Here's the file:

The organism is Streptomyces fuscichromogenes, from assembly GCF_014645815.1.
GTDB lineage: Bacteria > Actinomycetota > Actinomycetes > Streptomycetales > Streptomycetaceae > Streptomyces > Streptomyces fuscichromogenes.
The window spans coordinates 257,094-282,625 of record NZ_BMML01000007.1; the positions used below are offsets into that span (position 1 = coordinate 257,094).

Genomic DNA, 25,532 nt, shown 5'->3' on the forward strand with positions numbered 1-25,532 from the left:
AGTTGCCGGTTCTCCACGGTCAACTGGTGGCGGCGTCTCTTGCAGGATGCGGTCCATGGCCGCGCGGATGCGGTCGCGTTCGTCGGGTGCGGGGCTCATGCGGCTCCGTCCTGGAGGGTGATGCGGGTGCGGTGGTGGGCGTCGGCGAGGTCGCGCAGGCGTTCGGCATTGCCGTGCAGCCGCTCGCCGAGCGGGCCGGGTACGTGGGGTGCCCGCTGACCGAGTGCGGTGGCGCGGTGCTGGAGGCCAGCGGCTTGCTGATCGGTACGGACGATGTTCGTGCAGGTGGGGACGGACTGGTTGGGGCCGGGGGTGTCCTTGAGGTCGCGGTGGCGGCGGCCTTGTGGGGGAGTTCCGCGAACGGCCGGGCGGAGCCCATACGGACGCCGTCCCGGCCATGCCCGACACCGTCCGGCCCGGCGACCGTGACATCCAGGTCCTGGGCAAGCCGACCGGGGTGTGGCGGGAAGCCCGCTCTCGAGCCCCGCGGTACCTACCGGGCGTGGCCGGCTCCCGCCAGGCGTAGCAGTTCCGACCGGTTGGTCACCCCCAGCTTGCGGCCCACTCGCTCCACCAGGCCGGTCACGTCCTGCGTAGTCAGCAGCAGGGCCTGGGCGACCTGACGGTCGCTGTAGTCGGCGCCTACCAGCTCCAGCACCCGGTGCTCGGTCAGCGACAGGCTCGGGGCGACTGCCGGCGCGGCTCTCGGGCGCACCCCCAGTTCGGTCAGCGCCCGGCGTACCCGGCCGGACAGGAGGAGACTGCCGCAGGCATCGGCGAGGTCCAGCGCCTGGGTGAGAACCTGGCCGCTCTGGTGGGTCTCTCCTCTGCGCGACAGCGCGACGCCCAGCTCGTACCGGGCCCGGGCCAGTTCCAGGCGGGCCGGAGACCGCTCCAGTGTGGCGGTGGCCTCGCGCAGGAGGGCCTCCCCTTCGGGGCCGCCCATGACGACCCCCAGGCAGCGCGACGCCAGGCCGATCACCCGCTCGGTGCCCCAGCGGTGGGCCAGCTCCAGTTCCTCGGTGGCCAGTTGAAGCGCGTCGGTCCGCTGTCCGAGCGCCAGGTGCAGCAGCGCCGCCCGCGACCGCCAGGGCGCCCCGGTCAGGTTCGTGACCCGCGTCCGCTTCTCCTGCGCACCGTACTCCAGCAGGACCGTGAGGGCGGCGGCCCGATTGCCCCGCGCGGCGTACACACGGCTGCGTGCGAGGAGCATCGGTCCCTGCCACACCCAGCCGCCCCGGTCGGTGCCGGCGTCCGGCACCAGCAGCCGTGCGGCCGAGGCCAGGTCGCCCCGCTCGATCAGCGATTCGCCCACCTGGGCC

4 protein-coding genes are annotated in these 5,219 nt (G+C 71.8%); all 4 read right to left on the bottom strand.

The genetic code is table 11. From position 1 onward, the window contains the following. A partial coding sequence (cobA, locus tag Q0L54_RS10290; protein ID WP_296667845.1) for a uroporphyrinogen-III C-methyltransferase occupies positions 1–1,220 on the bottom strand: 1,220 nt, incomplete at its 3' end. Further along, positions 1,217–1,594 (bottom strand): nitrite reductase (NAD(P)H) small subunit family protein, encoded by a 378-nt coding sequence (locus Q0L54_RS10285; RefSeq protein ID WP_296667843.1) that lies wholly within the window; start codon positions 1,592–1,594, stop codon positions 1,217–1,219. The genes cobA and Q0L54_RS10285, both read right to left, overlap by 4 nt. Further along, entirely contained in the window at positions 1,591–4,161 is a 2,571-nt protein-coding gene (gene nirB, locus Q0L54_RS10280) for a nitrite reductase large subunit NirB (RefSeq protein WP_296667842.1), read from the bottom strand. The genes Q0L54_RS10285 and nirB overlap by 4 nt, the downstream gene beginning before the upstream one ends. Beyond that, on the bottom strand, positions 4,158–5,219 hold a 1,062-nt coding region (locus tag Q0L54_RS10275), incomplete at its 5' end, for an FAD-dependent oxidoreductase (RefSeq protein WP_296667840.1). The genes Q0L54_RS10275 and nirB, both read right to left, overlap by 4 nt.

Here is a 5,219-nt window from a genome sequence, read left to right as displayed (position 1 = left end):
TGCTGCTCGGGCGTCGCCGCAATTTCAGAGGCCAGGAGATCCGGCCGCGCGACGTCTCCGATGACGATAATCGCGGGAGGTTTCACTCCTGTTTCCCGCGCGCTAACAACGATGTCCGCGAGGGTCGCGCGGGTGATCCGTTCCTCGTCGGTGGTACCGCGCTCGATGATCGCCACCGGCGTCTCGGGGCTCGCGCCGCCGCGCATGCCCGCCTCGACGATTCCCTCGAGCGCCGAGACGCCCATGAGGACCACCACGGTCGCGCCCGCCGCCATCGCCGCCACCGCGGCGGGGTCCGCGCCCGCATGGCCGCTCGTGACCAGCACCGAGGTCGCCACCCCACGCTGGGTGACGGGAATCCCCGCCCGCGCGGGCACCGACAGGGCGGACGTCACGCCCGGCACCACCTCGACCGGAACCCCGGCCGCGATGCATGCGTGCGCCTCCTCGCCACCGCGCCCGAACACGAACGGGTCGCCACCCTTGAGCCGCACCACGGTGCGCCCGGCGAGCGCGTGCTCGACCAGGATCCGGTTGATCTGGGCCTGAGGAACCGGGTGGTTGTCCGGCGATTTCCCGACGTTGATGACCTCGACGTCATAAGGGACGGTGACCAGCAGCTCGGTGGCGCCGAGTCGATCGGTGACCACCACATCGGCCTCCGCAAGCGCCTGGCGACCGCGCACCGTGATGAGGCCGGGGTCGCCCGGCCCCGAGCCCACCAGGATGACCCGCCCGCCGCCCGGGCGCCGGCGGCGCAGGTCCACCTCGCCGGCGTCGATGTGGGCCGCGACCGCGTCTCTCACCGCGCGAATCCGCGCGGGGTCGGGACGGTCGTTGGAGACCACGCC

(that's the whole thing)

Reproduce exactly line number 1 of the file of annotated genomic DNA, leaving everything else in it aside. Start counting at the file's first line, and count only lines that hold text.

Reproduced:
The organism is Streptomyces fuscichromogenes, from assembly GCF_014645815.1.